Paul Wellman (file)

The California Court of Appeals rejected arguments that Santa Barbara prosecutor Josh Lynn engaged in prosecutorial misconduct during the vehicular homicide trial of Montecito real estate agent Maureen McDermut, who accidentally killed pedestrian Joseph Cohn while he was taking a nighttime stroll along Hot Springs Road in August 2003.

Likewise, the court found that Judge George Eskin did not err in admitting a simulated photograph prepared by the prosecution to show what the victim may briefly have looked like on the hood of McDermut’s car, as well as video showing the route McDermut may have taken prior to hitting Cohn, who was holding hands with his wife as he was struck.

McDermut was sentenced to one year in jail and had served five months when Eskin cut her loose. Since then, she has faithfully observed all the terms and conditions of her probation.

McDermut’s attorney Robert Sanger argued that the simulated photograph should never have been admitted because it was prejudicial against McDermut and at odds with the actual facts in several key details. The point of the photo was to impeach McDermut’s claim that she did not know that she had struck a pedestrian.

During the trial, she claimed she thought she might have hit a coyote and called the authorities the next day to enquire whether there’s been any accidents the night before. The simulated photo showed an investigator with the District Attorneys office spread on his back across the front right portion of the Explorer’s hood, his head over some bolts protruding from the hood and his feet draped over the headlights. The prosecution had argued it would have been next to impossible for McDermut not to have seen that she struck someone and used the photo to buttress that argument.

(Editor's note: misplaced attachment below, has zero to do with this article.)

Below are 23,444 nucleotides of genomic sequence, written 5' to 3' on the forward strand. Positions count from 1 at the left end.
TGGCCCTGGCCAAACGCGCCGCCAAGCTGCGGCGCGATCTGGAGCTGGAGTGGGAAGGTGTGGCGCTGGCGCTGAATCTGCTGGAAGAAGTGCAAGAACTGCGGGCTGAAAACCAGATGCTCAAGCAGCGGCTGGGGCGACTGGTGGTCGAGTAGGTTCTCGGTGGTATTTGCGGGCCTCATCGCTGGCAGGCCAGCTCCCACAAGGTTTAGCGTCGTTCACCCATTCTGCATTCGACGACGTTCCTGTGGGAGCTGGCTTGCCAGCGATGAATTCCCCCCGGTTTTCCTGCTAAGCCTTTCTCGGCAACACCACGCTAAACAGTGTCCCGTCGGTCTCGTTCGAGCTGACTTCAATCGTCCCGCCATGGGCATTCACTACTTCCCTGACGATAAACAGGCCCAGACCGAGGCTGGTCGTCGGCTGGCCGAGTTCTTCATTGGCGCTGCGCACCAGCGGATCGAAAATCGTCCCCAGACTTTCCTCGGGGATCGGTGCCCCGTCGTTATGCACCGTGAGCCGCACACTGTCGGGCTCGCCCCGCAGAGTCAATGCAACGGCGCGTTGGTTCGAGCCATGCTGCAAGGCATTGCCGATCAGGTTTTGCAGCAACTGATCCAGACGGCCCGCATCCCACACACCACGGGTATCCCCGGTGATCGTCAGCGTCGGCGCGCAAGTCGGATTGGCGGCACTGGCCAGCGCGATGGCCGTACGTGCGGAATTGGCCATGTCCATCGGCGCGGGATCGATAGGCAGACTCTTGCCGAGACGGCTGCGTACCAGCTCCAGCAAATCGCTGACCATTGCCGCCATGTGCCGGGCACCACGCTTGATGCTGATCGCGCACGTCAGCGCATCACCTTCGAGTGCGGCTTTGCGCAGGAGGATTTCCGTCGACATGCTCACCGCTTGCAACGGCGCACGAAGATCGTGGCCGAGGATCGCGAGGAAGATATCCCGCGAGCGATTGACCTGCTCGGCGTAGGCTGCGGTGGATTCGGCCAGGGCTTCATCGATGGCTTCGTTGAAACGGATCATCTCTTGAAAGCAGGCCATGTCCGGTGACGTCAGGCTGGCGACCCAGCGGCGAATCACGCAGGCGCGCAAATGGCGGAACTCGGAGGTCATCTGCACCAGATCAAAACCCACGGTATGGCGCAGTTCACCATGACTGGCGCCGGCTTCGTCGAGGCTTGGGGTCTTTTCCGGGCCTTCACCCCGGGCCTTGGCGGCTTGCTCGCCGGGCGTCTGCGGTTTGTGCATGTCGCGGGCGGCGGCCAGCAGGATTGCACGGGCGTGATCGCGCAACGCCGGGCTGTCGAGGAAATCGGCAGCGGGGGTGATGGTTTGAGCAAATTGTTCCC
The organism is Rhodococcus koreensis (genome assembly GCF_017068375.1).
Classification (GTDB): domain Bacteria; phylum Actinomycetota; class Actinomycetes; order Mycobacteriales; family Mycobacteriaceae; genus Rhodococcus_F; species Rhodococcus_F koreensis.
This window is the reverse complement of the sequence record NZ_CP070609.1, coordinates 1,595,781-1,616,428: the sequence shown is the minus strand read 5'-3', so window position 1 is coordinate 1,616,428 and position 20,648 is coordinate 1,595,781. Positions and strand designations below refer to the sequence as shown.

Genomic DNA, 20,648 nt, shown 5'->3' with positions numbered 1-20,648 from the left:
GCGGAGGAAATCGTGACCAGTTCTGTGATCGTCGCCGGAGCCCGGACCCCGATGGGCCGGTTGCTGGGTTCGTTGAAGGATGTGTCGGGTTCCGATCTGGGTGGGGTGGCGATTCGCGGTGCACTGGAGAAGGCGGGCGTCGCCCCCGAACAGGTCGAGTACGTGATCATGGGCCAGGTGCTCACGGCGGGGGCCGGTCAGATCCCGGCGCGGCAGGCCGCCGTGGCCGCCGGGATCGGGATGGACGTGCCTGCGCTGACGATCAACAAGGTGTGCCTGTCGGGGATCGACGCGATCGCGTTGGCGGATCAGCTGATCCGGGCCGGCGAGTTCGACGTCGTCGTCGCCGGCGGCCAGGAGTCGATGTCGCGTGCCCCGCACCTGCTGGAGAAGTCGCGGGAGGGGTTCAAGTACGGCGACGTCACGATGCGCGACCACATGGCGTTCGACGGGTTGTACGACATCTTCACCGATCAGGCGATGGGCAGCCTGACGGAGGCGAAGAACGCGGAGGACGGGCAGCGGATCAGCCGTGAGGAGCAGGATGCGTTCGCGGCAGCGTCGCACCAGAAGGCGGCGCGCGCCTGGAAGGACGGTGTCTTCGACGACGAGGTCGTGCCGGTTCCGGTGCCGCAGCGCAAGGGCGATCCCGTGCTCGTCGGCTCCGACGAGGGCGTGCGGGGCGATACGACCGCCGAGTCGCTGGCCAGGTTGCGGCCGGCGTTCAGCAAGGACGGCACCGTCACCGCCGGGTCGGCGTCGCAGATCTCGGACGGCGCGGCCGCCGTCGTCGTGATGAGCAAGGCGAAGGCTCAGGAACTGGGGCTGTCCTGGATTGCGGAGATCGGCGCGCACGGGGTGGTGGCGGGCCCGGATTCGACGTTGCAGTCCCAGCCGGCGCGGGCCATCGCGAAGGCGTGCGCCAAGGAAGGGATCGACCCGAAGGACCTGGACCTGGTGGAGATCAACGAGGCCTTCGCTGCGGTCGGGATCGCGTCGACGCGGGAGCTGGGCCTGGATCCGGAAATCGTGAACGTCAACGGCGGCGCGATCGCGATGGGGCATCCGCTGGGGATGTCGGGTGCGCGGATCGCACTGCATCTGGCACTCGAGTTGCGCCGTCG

Sanger countered that because the investigator was much larger than the victim, that the photo was taken during daylight hours-and not at night when the accident occurred-it provided a false impression.

Furthermore, Sanger contended that photograph was taken by pointing the camera to the passenger’s side of the vehicle and not straight ahead, where a conscientious driver presumably should be looking. In any case, Sanger claimed, the victim would have been in that posture for less than one-tenth of second, and would have been easy to miss. Two of the appellate judges argued that because the jury was informed of these differences during the trial, there was no miscarriage of justice. A third justice argued the photograph should not have been admitted, but concluded its inclusion was not enough to taint the verdict.

Similar arguments were raised regarding the videotape made by investigators-which clearly showed the white lines of the bike path in which the victim was walking-with identical results.

Sanger argued that the prosecutor Lynn had crossed the line during closing arguments by dimming the courtroom lights as a dramatic device to illustrate his contention that McDermut had to have seen the damage inflicted on her car when she pulled into the driveway of her home. During the trial, McDermut argued that she wasn’t aware how extensively damaged her SUV had been in the collision, explaining that her garage light wasn’t working. Investigators discovered that the right quarter panel adjoining the hood was broken, that several bolts under the hood had been pushed through the surface, that the antennae was seriously bent, and that the right low beam of the headlight was no longer working. Even if the garage light wasn’t working, Lynn had argued, the illumination provided by the vehicle’s interior lights was sufficient to see the much of this damage.

Defense argued that there was insufficient evidence to indicate the dimmed lights of the courtroom approximated those McDermut labored under on the night of the accident. Again, a majority of the appellate justices disagreed, with the sole dissenter arguing it didn’t matter.


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